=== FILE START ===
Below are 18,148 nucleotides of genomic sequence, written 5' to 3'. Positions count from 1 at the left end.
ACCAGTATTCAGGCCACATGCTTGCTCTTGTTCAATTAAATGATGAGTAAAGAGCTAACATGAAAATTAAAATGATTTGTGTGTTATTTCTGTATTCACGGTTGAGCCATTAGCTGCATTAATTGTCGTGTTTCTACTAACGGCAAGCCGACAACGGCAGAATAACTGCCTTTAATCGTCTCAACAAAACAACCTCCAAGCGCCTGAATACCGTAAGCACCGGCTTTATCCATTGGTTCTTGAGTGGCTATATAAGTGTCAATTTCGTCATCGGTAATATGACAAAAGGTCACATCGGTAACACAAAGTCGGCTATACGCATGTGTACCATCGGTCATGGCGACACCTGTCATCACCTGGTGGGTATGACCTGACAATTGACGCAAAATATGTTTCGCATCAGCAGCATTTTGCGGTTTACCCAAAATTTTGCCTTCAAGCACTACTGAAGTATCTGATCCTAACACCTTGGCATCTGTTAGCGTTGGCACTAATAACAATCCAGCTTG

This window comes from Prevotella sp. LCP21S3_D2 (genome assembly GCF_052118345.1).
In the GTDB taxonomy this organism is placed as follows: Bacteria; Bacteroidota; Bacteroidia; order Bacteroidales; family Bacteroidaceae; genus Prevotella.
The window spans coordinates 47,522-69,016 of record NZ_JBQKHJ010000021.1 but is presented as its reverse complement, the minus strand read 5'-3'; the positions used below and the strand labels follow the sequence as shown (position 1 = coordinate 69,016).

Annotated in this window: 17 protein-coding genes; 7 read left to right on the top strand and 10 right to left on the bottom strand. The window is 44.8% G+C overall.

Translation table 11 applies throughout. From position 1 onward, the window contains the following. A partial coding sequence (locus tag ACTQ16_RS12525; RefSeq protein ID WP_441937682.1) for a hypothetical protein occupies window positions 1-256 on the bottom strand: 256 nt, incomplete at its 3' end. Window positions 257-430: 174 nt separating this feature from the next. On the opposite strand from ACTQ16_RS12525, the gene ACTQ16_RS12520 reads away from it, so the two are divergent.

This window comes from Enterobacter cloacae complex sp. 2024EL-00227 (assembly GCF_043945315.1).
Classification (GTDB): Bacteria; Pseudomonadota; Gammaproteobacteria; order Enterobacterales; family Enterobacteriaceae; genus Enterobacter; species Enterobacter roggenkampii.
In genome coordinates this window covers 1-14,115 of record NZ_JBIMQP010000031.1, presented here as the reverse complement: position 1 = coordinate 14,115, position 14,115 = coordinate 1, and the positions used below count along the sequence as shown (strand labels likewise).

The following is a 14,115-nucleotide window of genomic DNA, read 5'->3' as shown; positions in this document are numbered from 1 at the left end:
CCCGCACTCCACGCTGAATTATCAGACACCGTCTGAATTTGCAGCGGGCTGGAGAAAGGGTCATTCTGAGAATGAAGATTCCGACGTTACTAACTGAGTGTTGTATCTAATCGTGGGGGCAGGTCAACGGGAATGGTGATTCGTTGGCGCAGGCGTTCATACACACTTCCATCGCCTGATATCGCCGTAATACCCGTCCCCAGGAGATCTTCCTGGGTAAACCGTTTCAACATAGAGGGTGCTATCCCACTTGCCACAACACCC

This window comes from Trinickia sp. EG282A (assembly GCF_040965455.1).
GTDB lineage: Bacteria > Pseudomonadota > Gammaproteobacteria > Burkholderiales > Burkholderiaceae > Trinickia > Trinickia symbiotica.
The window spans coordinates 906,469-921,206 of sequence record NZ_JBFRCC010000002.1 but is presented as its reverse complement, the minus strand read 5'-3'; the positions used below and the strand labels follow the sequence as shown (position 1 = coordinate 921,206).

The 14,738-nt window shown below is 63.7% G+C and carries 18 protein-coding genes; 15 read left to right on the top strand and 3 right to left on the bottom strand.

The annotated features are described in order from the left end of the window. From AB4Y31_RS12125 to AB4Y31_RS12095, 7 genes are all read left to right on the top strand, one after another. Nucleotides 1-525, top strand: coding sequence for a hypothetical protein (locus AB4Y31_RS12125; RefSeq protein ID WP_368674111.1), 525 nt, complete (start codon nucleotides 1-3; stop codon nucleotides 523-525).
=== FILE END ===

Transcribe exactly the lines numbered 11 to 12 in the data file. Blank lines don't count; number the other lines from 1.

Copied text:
The following is a 14,115-nucleotide window of genomic DNA, read 5'->3' as shown; positions in this document are numbered from 1 at the left end:
CCCGCACTCCACGCTGAATTATCAGACACCGTCTGAATTTGCAGCGGGCTGGAGAAAGGGTCATTCTGAGAATGAAGATTCCGACGTTACTAACTGAGTGTTGTATCTAATCGTGGGGGCAGGTCAACGGGAATGGTGATTCGTTGGCGCAGGCGTTCATACACACTTCCATCGCCTGATATCGCCGTAATACCCGTCCCCAGGAGATCTTCCTGGGTAAACCGTTTCAACATAGAGGGTGCTATCCCACTTGCCACAACACCC